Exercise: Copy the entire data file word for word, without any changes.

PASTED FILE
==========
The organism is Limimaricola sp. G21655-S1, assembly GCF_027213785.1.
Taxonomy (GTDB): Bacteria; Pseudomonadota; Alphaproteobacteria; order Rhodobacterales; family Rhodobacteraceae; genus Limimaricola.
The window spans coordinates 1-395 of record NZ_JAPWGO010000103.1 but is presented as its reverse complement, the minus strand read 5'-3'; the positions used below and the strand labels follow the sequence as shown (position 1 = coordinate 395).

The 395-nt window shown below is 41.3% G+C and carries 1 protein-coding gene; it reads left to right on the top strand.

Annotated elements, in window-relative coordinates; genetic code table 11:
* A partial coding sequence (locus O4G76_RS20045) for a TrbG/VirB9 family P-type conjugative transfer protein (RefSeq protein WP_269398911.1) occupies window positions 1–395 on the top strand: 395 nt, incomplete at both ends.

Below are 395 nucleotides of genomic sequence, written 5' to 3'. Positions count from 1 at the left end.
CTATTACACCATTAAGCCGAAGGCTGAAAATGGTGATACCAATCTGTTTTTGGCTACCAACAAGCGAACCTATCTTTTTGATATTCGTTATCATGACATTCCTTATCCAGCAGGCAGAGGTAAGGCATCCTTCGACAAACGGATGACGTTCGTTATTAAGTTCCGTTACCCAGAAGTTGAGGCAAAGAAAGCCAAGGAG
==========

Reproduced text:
The organism is Limimaricola sp. G21655-S1, assembly GCF_027213785.1.
Taxonomy (GTDB): Bacteria; Pseudomonadota; Alphaproteobacteria; order Rhodobacterales; family Rhodobacteraceae; genus Limimaricola.
The window spans coordinates 1-395 of record NZ_JAPWGO010000103.1 but is presented as its reverse complement, the minus strand read 5'-3'; the positions used below and the strand labels follow the sequence as shown (position 1 = coordinate 395).

The 395-nt window shown below is 41.3% G+C and carries 1 protein-coding gene; it reads left to right on the top strand.

Annotated elements, in window-relative coordinates; genetic code table 11:
* A partial coding sequence (locus O4G76_RS20045) for a TrbG/VirB9 family P-type conjugative transfer protein (RefSeq protein WP_269398911.1) occupies window positions 1–395 on the top strand: 395 nt, incomplete at both ends.

Below are 395 nucleotides of genomic sequence, written 5' to 3'. Positions count from 1 at the left end.
CTATTACACCATTAAGCCGAAGGCTGAAAATGGTGATACCAATCTGTTTTTGGCTACCAACAAGCGAACCTATCTTTTTGATATTCGTTATCATGACATTCCTTATCCAGCAGGCAGAGGTAAGGCATCCTTCGACAAACGGATGACGTTCGTTATTAAGTTCCGTTACCCAGAAGTTGAGGCAAAGAAAGCCAAGGAG